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This post is part of my Year of Projects: Crochet Master Class: Lessons and Projects from Today’s Top Crocheters series.

After finishing up with my single crochet entrelac piece last week, I looked back at my Year of Projects poll results for inspiration.  Irish crochet, bead crochet, and wire crochet were in a three way tie for second place, and I chose Irish crochet for my next Crochet Master Class adventure.

The Irish crochet master featured in Crochet Master Class is Maire Treanor, who is known for her research into and revival of Clones lace.  Crochet was introduced to Clones as a form of famine relief in the 19th century, and eventually the lace from this town developed a reputation for its beauty.

My most powerful association with Irish crochet is the Irish rose motif.  (Apparently, I’m not the only one – there are four pages of “Irish rose” patterns on Ravelry.)  I don’t generally use a lot of red yarn, so I was happy to return to my wonderful skein of Araucania Ronco Multi.

I received this beautiful yarn from HappyMouseFairy at Knitted (who blogged about why she mailed me this particular skein here) back in May when I hosted a swap with some other members of the Blog Hub group on Ravelry.  This yarn may look familiar to you, since it also made an appearance during my aborted filet crochet project.  The filet crochet project has since been frogged, and the yarn has been waiting patiently in the bin for a new project to emerge from my mind.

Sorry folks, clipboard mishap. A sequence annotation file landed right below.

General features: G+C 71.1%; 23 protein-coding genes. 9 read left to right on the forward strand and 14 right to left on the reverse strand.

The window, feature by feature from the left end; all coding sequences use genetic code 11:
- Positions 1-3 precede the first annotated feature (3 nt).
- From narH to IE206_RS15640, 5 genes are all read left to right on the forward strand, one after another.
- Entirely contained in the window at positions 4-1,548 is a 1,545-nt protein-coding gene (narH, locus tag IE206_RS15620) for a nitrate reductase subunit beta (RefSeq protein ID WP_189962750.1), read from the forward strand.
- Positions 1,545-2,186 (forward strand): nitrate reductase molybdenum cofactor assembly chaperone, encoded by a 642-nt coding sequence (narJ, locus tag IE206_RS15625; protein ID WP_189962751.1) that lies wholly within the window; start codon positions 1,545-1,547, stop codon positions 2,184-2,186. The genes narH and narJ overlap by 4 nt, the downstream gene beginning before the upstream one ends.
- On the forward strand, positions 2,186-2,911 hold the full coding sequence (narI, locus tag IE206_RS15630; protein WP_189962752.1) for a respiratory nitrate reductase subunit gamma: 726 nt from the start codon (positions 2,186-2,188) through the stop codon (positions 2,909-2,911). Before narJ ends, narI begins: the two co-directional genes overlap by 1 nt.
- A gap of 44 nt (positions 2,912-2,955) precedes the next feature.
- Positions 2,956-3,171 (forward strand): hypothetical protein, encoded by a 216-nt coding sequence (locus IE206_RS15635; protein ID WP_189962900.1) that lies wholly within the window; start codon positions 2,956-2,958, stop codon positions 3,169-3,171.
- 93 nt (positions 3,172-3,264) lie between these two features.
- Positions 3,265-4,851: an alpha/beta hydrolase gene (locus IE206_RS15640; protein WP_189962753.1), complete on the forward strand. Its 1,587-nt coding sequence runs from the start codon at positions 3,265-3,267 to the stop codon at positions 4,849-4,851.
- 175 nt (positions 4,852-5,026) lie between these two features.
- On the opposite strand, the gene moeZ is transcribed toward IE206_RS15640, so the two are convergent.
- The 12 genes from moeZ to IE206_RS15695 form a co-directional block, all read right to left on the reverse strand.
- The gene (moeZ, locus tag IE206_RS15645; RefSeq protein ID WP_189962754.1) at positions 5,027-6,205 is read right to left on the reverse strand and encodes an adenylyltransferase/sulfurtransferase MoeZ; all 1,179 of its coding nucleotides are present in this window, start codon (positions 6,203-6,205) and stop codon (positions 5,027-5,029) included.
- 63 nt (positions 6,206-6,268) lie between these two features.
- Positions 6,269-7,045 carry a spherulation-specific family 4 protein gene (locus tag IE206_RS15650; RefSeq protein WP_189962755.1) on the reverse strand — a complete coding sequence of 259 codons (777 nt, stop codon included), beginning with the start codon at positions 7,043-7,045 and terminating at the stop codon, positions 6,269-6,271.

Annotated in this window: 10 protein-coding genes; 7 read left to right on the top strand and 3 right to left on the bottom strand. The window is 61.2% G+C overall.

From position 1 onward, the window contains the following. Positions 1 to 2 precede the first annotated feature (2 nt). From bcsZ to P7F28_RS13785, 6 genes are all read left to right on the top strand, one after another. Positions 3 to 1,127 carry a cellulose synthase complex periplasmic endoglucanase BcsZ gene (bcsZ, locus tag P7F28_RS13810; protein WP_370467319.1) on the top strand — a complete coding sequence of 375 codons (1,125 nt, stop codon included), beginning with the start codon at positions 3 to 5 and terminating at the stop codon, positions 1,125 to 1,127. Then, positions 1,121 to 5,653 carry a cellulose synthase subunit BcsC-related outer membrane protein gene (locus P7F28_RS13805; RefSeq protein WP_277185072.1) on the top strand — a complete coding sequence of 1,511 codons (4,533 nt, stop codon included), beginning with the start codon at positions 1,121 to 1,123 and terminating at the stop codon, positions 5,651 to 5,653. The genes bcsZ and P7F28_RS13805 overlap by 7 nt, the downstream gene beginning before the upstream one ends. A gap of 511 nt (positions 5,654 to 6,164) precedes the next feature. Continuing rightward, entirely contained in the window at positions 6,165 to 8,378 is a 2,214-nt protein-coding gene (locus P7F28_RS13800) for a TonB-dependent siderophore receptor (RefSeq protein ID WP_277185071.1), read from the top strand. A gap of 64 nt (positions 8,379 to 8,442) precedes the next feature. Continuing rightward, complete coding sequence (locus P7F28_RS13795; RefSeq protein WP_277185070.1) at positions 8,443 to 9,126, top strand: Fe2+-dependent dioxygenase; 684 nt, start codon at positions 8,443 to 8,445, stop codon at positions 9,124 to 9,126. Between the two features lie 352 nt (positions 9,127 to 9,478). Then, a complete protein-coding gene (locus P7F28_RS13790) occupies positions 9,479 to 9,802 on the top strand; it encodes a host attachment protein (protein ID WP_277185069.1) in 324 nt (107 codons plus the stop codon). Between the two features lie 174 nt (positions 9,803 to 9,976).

I looked through my books and settled on two Irish rose patterns:

Irish Crochet (p. 173) from Margaret Hubert‘s The Complete Photo Guide to Crochet

and Traditional Rose (p. 30) from Helen Jordan‘s Textured Crochet.

I started out with Irish Crochet.

I’m not feeling it.  I’m sure it will look better blocked, but I don’t like the way the last 3 rows came together.  So I decided to turn to the Traditional Rose. I really love the look of this rose.  I even made another one, adding two additional rounds to the pattern.  My two Traditional Roses, side by side, for size comparison.

These multi-layered roses are what I associate most closely with Irish crochet.

From the side, you can see how each round of petals stacks underneath the previous layer.

After finishing both roses during a particularly long subway ride, I happened to notice how the nicely the small amounts of purple coordinate with my backpack.

I’ve vowed to make more projects for myself this year, and have even joined the 12 for myself group on Ravelry.  I considered making a brooch to attach to my backpack. But then I imagined the hard life this brooch would live, exposed to the elements and rush hour subway rides, dangling precariously on my backpack.  It is definitely much too pretty for such a fate.

I am contemplating transforming my rose into a piece of crochet jewelry.  Because I so rarely crochet for myself, I never have much to show for my crochet talent when I go to fiber events or classes.  While other people will be walking around with all manner of shawls, skirts, and sweaters, I will be hanging out with my store bought clothing.  I’d like to change that for 2012.

For more Year of Projects posts, visit When Did I Become a Knitter.

Year of Projects: Crochet Master Class – Irish Crochet

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